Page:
I hope you’ll continue to hear your mom and I exchange “I love you’s” with each other throughout your life, and if the past two years are any indication of the future, then you’ll also hear us follow those three words with a “Can you believe we’re married?”.
Your mother and I met when we were in eighth grade. We were twelve. It was my fourth year in Beijing and it was your mom’s first (both of our dads were working in China). It was the beginning of the school year and the last class of the day just finished. I was making my way home when I felt my arm yanked by a short jelly bean of a kid named Calvin.
“Come here, there’s someone you should meet,” he said.
“I’m going home,” I told him, intent on getting back to do what I still do now – play computer games. Despite having five inches on him, he had no trouble latching onto my skinny wrist and taking my scrawny person with him.
Ryan, his partner in crime, got behind me and pushed to speed up the process. “You really should meet her!”
They dragged me into Mrs. Trefts’ classroom and inched me over to the cubbies where her homeroom students stored their books. The room was still buzzing with students packing up to leave. I kept my head down, eyes trained on the pale blue industrial carpet as Calvin positioned me to face the back of a girl with shoulder-length hair and who was roughly the same height as him.
She has to be cool, I thought, she was the new kid in school and already talking to a group of other girls. (As an aside, this is one of the few times I thought your mom seemed too cool for school.)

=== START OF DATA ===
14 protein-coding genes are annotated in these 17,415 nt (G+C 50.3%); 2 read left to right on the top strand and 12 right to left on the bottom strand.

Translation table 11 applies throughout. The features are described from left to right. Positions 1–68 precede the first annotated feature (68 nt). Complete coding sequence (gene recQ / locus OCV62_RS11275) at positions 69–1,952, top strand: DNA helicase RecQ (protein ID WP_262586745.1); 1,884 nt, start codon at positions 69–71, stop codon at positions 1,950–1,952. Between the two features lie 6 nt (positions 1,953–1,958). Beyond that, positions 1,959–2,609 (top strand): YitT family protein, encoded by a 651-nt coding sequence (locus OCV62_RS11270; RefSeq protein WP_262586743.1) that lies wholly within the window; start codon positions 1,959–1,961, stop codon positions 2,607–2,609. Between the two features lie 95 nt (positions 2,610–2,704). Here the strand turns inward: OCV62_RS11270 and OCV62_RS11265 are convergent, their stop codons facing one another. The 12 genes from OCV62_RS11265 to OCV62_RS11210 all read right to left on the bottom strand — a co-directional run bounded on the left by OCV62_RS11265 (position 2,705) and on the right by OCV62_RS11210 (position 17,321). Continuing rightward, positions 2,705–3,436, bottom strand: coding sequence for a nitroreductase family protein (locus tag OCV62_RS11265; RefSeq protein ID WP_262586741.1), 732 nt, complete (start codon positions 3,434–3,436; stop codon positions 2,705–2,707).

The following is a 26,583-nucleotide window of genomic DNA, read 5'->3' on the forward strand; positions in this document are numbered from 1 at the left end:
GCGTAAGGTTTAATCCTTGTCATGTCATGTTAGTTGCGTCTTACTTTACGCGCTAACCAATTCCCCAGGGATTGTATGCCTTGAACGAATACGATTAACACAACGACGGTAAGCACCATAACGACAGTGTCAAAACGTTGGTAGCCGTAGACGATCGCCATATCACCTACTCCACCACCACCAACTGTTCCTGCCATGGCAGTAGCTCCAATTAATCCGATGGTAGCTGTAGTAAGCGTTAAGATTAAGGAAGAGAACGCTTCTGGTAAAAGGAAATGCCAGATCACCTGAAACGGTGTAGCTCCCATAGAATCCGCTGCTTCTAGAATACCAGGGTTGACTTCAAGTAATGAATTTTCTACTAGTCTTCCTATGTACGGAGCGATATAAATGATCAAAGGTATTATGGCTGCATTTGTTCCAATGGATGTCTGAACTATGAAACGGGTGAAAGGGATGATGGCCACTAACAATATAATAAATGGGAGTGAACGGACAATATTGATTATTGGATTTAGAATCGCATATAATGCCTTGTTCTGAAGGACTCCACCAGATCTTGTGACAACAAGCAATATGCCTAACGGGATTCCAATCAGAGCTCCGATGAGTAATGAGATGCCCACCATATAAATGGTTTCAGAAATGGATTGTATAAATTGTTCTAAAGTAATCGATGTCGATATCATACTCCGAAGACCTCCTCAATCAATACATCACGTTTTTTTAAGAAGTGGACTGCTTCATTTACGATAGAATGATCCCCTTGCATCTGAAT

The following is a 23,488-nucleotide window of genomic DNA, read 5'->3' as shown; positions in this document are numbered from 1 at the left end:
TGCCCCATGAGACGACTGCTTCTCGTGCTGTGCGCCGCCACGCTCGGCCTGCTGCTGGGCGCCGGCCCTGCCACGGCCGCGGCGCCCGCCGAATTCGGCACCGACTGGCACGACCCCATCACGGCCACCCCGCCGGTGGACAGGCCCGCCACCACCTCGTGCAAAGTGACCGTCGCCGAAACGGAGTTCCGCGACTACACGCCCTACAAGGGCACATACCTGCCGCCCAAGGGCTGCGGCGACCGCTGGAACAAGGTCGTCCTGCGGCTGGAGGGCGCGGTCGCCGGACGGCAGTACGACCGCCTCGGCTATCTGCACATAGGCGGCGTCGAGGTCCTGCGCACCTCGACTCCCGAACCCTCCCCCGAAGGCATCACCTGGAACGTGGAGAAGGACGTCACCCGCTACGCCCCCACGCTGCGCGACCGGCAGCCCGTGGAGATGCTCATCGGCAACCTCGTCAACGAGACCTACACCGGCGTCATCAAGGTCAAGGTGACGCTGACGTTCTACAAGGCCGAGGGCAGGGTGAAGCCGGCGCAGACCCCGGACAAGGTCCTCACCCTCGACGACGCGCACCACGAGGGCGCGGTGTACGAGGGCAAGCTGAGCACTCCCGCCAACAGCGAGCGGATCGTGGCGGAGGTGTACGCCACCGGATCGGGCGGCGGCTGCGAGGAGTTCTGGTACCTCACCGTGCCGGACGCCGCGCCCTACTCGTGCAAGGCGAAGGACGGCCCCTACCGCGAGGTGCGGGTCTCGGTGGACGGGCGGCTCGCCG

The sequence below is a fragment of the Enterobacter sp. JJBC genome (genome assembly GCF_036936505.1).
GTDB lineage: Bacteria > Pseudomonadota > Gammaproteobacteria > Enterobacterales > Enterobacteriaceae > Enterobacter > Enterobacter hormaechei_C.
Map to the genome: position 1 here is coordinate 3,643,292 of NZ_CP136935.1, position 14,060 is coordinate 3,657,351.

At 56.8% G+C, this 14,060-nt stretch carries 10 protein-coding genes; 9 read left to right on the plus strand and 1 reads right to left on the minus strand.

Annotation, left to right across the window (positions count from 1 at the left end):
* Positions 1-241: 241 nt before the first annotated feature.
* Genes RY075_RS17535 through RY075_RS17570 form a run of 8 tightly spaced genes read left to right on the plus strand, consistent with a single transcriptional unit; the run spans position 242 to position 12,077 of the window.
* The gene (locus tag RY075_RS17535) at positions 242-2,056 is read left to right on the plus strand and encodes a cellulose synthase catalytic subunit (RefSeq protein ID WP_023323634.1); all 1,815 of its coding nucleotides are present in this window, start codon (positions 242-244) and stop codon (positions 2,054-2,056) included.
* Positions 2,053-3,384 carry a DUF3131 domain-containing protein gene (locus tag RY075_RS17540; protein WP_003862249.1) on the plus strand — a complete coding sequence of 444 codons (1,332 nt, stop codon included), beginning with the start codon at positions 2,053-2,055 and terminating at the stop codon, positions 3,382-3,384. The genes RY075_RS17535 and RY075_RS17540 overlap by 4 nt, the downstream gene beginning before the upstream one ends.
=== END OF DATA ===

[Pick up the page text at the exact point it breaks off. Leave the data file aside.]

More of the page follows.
I don’t remember the expression on my face, what clothes she wore, or what clothes I wore for that matter, but that next moment, when Calvin would tap your mother on the shoulder which would cause her to turn around, is one I will never forget.
It was the face of the first woman I fell in love with, a face radiating with youthful exuberant charm, the same beautiful face I see everyday now with the same teeth-baring smile (and how straight and white those teeth naturally are!), the same deep left dimple, the same multi-fold wrinkles at the corners of her eyes that told me her squinty eyes belied large innocent ones.
Being in eighth grade, I said nothing else other than a “Hi” before running out of the classroom. I must have left quite an impression because your mother attempted to approach me in the following months, but I’d always duck out of the way, walking into random classrooms or into the nearest bathroom whenever I saw her. The romantic notion is that she left me speechless for about nine months, but the truth is that I was just an all-around nervous wreck back then.
We had some skirmishes along the way – stories for another letter – but it was really only at the end of the eighth grade when it finally hit me that our time together was coming to an end at which point I brushed all fears aside to talk to her and ultimately ask her to the last dance of the year (the theme of it aptly titled “A Time to Remember”).
We both left Beijing that summer and would go on to share our lives with other people in different places for years to come. Some thirteen years later, we came back together, and we’re just as amazed as the next person at the history of it all. It’s been a long road getting here, and I hope an even longer road to who knows where, and I suppose it doesn’t really matter as long as it’s her by my side.